Get to know this community through the introduction and pictures we’ve posted, and read about this water, sanitation, and hygiene project. We look forward to reaching out with more good news!

Project Photos

Project Type

Abundant water is often right under our feet! Beneath the Earth’s surface, rivers called aquifers flow through layers of sediment and rock, providing a constant supply of safe water. For borehole wells, we drill deep into the earth, allowing us to access this water which is naturally filtered and protected from sources of contamination at the surface level. First, we decide where to drill by surveying the area and determining where aquifers are likely to sit. To reach the underground water, our drill rigs plunge through meters (sometimes even hundreds of meters!) of soil, silt, rock, and more. Once the drill finds water, we build a well platform and attach a hand pump. If all goes as planned, the community is left with a safe, closed water source providing around five gallons of water per minute! Learn more here!

A Year Later: Water Improves Health Center Sanitation!

November, 2023

A year ago, your generous donation helped the Mathen Maternal Health Center in Sierra Leone access clean water – creating a life-changing moment for Kadiatu. Thank you!

Keeping The Water Promise

There's an incredible community of monthly donors who have come alongside you in supporting clean water in Mathen Maternal Child Health Post.

This giving community supports ongoing sustainability programs that help Mathen Maternal Child Health Post maintain access to safe, reliable water. Together, they keep The Water Promise.

We’re confident you'll love joining this world-changing group committed to sustainability!

Nurse Kadiatu Kamara, 29, recalled what it was like at the Mathen Maternal Child Health Post before the health center's well was rehabilitated last year.

"Life in the health facility was not easy since we did not have access to [a] good water facility. To fetch water, we [had to] go to the community. It was not easy, especially when we would be busy with work at the health facility," said Kadiatu.

Collecting water is now much easier for Kadiatu, the other staff, patients, and community members who use the well at the Mathen Maternal Child Health Post.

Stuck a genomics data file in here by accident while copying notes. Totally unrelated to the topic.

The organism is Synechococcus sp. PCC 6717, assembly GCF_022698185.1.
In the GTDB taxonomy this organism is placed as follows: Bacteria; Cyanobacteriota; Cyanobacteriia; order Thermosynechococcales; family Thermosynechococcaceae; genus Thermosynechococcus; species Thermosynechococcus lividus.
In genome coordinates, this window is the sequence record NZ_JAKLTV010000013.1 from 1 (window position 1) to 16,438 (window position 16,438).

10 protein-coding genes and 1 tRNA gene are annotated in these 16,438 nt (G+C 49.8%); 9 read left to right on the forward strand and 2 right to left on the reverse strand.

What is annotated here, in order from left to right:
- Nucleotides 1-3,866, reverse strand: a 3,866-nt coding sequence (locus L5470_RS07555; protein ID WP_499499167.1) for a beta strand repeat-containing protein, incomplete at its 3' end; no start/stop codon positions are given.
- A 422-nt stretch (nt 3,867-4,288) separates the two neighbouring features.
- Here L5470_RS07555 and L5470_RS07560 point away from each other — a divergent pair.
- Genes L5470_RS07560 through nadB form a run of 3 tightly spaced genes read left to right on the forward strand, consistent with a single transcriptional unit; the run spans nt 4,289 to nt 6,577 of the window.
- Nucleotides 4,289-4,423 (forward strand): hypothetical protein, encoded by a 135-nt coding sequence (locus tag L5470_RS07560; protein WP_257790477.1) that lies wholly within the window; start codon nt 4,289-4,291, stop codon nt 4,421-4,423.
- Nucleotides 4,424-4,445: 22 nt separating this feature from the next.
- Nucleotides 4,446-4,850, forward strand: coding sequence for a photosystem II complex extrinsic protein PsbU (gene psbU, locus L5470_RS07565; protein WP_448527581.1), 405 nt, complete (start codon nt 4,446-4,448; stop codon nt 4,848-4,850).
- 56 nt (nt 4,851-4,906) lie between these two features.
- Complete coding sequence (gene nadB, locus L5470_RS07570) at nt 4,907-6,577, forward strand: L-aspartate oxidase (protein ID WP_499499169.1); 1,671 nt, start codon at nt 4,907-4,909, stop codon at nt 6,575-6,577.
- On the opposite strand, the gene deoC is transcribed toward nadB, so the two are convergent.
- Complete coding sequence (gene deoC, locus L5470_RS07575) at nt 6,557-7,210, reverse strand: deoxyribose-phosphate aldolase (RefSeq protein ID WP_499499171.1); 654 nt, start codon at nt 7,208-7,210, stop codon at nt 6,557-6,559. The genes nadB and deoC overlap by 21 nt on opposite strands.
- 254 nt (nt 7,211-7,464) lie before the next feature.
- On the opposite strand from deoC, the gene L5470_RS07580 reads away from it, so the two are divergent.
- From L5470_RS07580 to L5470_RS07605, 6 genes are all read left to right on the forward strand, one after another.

"Today, with [your] help through [the] provision of this water well, I can now fetch water to cook, to launder, and even to practice good menstrual hygiene. This was hard to do when we did not have access to this," continued Kadiatu.

Having ready access to water from the well has made a difference for Kadiatu, allowing her to perform all her nursing duties, including keeping the environment sanitary for herself and her patients.

"I am now able to clean the health facility and take care of the latrine due to water availability. In the same way, treatment can be given to patients easily," concluded Kadiatu.

Nurse Kadiatu has water readily available to practice proper hand hygiene.

Right now, there are others in neighboring communities that desperately need safe water access. Your support will immediately go to work to provide a clean water project - and we can't wait to introduce you to the next person you'll help.

Navigating through intense dry spells, performing preventative maintenance, conducting quality repairs when needed and continuing to assist community leaders to manage water points are all normal parts of keeping projects sustainable. The Water Promise community supports ongoing sustainability programs that help Mathen Maternal Child Health Post maintain access to safe, reliable water.

We’d love for you to join this world-changing group committed to sustainability.

The most impactful way to continue your support of Mathen Maternal Child Health Post – and hundreds of other places just like this – is by joining our community of monthly givers.

Your monthly giving will help provide clean water, every month... keeping The Water Promise.


YourCause, LLC Trustee for Pacific Gas & Electric
Fishing Creek Baptist Church
Bulkin Charitable Fund
49 individual donor(s)